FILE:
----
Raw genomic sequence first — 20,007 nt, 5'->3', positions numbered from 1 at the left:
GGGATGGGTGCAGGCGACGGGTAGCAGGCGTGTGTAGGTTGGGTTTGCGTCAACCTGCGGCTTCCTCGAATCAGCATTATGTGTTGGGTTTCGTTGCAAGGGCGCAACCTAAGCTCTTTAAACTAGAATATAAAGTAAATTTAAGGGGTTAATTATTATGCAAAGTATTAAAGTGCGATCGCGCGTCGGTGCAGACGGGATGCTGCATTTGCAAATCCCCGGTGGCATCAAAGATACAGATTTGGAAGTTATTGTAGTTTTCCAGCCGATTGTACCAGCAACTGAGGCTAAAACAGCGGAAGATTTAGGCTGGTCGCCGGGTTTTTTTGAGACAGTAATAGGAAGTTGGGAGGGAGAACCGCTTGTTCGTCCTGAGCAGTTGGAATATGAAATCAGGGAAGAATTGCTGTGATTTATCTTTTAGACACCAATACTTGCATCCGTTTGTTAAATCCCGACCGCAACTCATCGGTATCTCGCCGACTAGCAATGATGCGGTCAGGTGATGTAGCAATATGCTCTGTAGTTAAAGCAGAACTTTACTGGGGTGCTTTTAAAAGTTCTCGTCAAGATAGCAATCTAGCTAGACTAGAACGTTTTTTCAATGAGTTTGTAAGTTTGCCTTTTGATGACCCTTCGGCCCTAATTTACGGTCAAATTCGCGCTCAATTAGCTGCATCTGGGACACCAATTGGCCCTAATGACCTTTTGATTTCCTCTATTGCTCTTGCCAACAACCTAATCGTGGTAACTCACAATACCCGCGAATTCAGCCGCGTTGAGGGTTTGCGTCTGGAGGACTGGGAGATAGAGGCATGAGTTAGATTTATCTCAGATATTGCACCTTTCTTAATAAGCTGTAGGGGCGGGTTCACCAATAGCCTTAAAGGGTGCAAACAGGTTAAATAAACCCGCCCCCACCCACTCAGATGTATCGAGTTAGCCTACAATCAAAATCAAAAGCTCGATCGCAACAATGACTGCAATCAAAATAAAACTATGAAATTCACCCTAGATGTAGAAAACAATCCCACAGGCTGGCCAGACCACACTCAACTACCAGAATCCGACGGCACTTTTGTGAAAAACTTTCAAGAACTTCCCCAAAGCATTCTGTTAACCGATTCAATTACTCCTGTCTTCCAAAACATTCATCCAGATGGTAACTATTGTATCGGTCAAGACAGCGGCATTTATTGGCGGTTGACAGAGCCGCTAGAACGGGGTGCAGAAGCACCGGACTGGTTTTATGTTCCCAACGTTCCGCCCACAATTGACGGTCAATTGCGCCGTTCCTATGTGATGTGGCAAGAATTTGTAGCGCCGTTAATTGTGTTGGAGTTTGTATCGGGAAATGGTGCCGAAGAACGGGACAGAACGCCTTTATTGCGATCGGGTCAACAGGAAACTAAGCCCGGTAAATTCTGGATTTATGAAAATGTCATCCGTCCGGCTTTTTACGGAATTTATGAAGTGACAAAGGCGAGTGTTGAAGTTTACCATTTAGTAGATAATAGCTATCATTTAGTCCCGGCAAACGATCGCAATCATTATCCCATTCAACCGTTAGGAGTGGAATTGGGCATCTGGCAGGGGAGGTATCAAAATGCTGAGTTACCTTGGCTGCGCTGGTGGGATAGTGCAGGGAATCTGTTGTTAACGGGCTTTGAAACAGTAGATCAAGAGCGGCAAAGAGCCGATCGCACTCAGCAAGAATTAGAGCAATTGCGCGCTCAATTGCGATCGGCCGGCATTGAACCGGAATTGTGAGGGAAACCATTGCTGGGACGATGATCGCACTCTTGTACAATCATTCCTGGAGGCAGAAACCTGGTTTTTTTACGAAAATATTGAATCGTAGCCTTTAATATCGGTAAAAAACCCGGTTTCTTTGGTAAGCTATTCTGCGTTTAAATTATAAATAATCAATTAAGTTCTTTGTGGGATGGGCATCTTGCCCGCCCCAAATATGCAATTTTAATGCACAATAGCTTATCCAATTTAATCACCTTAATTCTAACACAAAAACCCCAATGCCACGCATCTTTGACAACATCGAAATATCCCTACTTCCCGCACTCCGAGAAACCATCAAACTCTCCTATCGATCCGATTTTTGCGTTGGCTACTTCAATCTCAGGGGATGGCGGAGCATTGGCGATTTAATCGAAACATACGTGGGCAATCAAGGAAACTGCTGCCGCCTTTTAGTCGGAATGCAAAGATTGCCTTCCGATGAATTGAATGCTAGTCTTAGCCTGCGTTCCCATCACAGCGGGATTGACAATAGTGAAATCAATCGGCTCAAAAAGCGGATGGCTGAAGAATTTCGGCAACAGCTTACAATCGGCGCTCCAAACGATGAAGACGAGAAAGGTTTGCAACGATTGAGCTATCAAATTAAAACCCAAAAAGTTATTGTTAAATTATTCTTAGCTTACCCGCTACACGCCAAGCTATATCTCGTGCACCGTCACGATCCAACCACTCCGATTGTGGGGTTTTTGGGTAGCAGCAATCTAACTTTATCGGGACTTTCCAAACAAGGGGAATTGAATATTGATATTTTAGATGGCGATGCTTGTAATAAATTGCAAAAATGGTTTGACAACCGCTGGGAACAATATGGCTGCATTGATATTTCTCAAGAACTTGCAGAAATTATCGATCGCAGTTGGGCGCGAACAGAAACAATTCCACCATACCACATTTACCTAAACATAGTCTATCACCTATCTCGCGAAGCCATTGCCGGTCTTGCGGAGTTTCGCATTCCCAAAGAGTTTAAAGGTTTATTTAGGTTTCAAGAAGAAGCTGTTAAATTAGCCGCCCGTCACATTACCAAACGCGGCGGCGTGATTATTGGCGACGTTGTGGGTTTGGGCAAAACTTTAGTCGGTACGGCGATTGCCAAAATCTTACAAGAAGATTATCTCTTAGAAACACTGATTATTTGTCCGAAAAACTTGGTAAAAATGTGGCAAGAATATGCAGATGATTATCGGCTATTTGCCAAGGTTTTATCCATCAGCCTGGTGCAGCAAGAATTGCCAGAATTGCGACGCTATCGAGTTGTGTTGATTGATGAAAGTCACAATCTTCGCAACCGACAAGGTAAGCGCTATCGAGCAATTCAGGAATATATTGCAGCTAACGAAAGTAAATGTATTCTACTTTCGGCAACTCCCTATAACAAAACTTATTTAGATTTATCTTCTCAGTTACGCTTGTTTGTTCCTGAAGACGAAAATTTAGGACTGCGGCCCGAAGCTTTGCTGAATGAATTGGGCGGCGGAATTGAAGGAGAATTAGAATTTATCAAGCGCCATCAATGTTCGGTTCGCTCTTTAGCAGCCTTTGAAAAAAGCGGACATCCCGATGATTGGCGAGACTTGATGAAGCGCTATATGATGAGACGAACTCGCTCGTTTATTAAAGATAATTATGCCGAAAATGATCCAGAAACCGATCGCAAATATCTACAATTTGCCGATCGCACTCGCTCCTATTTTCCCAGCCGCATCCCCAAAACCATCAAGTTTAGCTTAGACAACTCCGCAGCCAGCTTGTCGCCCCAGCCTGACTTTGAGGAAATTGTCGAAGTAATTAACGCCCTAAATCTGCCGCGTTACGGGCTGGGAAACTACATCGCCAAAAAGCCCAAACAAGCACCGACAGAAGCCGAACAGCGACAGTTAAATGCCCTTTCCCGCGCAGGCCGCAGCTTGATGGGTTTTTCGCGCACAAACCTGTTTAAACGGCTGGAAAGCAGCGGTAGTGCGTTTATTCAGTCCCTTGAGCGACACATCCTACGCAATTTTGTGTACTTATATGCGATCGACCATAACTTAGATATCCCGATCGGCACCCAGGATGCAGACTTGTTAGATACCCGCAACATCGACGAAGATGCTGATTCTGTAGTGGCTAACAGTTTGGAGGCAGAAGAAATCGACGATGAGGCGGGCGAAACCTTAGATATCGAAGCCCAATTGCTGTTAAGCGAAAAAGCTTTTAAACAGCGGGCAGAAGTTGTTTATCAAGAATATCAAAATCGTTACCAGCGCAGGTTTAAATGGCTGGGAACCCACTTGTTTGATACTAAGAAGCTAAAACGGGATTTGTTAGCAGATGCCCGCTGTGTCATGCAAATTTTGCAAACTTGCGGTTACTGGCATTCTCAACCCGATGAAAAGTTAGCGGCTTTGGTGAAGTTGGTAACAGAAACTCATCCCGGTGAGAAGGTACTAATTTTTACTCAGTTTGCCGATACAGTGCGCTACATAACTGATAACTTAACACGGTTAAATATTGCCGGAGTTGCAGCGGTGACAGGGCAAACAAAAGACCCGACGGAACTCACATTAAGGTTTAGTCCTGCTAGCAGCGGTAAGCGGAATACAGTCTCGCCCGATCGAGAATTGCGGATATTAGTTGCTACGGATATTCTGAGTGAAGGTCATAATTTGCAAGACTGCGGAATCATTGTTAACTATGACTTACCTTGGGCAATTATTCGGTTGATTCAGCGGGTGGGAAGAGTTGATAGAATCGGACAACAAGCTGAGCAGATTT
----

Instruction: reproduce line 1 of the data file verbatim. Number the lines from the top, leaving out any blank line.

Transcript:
Raw genomic sequence first — 20,007 nt, 5'->3', positions numbered from 1 at the left: